We’ve known what money is for more than a century and still we suffer from the myths

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I liked this comment from John S Warren on the blog yesterday:

The most elegant, simple and useful short definition of money, and the purpose of banking I have read, was written by Alfred Mitchell-Innes, ‘What is money?’ (The Banking Law Journal, May 1913).

Perhaps it should be sent to Faure and Gersbach; but better, read by the widest public:

“Money, then, is credit and nothing but credit. A’s money is B’s debt to him, and when B pays his debt, A’s money disappears. This is the whole theory of money. Debts and credits are perpetually trying to get into touch with one another, so that they may be written off against each other, and it is the business of the banker to bring them together. This is done in two ways: either by discounting bills, or by making loans. The first is the more old-fashioned method and in Europe the bulk of the banking business consists in discounts while in the United States the more usual procedure is by way of loans.”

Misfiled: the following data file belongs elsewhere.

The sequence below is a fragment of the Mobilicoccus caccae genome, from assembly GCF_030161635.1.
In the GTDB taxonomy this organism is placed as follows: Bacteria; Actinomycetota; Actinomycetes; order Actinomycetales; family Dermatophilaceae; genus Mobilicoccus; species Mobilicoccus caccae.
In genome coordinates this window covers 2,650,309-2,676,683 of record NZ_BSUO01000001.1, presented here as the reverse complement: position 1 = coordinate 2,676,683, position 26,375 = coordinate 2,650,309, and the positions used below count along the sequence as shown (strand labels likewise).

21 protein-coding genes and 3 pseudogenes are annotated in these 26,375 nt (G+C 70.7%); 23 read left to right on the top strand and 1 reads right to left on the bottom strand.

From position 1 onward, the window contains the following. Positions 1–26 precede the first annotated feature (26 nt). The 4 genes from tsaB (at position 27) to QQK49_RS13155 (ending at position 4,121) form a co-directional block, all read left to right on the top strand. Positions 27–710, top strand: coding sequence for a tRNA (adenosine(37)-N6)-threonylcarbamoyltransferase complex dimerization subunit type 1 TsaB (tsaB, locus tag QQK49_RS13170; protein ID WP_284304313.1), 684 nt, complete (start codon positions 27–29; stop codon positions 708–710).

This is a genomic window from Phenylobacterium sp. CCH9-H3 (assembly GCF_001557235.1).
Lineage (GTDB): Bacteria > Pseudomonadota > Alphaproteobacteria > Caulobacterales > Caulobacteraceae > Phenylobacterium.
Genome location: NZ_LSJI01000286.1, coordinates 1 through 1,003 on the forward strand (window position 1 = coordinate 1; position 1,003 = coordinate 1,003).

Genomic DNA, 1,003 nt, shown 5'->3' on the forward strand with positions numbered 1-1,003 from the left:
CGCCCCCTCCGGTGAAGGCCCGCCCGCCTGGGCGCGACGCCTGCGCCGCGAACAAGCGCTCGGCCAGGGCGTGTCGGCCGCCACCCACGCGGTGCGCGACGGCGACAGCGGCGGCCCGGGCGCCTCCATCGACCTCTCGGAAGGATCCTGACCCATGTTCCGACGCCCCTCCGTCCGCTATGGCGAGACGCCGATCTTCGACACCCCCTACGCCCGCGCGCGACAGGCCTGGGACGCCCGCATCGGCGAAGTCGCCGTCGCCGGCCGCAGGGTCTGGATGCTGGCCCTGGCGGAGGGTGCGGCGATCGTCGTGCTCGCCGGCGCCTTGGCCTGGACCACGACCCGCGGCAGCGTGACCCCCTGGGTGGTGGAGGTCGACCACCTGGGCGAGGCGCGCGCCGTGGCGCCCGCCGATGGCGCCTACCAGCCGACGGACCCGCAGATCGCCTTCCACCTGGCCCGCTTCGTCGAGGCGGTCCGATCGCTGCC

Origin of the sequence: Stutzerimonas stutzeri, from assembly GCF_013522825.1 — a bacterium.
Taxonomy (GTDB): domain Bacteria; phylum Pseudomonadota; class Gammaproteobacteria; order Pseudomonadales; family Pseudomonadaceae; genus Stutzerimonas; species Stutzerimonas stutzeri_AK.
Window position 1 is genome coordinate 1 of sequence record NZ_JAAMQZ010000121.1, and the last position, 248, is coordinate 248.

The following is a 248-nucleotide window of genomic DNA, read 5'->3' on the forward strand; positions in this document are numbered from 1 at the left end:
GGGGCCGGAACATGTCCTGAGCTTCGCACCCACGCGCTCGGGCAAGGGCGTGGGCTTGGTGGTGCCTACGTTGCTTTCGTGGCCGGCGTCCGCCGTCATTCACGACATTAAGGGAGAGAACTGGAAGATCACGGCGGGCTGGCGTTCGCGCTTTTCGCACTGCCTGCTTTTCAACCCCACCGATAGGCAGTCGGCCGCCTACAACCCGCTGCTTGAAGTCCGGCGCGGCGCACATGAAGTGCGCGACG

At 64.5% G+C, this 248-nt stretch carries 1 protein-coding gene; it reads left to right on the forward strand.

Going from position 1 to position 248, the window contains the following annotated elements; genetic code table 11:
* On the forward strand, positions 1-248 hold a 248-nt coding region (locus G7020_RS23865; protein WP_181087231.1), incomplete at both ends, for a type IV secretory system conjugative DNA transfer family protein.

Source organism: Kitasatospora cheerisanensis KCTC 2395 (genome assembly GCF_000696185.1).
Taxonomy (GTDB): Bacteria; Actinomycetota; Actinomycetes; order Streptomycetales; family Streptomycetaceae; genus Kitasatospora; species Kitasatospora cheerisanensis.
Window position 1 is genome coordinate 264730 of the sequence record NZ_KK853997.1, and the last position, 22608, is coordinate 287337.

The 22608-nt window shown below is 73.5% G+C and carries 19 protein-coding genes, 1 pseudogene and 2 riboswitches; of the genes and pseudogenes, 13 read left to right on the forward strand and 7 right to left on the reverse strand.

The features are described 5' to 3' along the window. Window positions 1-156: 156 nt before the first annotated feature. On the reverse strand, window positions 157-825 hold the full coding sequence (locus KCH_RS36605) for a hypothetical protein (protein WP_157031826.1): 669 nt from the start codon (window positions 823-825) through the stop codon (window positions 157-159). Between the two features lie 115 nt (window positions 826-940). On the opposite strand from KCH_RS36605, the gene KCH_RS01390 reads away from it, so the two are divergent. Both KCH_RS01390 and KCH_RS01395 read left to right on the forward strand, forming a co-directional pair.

What particularly struck me was the emphasis by Mitchell-Innes on ‘debits and credits’; it reminded me of Ch.3, Randall Wray, ‘Modern Money Theory’. It begins with accountancy; which non-MMT economists simply do not seem to understand.

Note when this was written.

Note also that most economists are utterly dismissive of accounting.

And note that it is accounting that actually makes money: no printing press is required.

Well, accounting and the fact that the resulting money is accepted in settlement of tax.

And yet we still suffer from the myth that it is the toil of the wealthy (almost singlehandedly) that pays for all we need in society.

And that the government has no money of its own when by a stroke of a key it can however much it needs to deliver all the economic activity the economy is capable of sustaining.

We have known that for more than a century. And still we suffer from the myths. It's time they were laid to rest.